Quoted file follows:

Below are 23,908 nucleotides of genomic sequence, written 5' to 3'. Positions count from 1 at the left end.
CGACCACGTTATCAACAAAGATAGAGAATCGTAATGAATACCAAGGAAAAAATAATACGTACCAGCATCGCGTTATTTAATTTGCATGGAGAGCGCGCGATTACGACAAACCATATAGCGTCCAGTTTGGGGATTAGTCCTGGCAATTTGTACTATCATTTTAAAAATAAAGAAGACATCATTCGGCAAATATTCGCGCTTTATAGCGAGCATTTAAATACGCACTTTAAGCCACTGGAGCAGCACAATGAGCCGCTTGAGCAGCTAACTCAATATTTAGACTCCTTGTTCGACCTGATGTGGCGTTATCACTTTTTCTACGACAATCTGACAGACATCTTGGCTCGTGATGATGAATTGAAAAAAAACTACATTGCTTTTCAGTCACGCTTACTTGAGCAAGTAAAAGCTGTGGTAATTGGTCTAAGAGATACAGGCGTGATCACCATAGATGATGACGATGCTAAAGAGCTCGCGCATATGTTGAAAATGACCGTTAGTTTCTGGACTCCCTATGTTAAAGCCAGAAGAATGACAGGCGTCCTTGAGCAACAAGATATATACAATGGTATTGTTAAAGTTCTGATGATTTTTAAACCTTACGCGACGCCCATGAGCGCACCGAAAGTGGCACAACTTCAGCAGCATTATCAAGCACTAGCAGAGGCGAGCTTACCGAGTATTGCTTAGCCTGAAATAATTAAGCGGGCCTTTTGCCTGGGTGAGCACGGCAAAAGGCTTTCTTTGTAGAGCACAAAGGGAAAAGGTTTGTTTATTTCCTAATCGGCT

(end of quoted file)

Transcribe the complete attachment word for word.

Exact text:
Below are 23,908 nucleotides of genomic sequence, written 5' to 3'. Positions count from 1 at the left end.
CGACCACGTTATCAACAAAGATAGAGAATCGTAATGAATACCAAGGAAAAAATAATACGTACCAGCATCGCGTTATTTAATTTGCATGGAGAGCGCGCGATTACGACAAACCATATAGCGTCCAGTTTGGGGATTAGTCCTGGCAATTTGTACTATCATTTTAAAAATAAAGAAGACATCATTCGGCAAATATTCGCGCTTTATAGCGAGCATTTAAATACGCACTTTAAGCCACTGGAGCAGCACAATGAGCCGCTTGAGCAGCTAACTCAATATTTAGACTCCTTGTTCGACCTGATGTGGCGTTATCACTTTTTCTACGACAATCTGACAGACATCTTGGCTCGTGATGATGAATTGAAAAAAAACTACATTGCTTTTCAGTCACGCTTACTTGAGCAAGTAAAAGCTGTGGTAATTGGTCTAAGAGATACAGGCGTGATCACCATAGATGATGACGATGCTAAAGAGCTCGCGCATATGTTGAAAATGACCGTTAGTTTCTGGACTCCCTATGTTAAAGCCAGAAGAATGACAGGCGTCCTTGAGCAACAAGATATATACAATGGTATTGTTAAAGTTCTGATGATTTTTAAACCTTACGCGACGCCCATGAGCGCACCGAAAGTGGCACAACTTCAGCAGCATTATCAAGCACTAGCAGAGGCGAGCTTACCGAGTATTGCTTAGCCTGAAATAATTAAGCGGGCCTTTTGCCTGGGTGAGCACGGCAAAAGGCTTTCTTTGTAGAGCACAAAGGGAAAAGGTTTGTTTATTTCCTAATCGGCT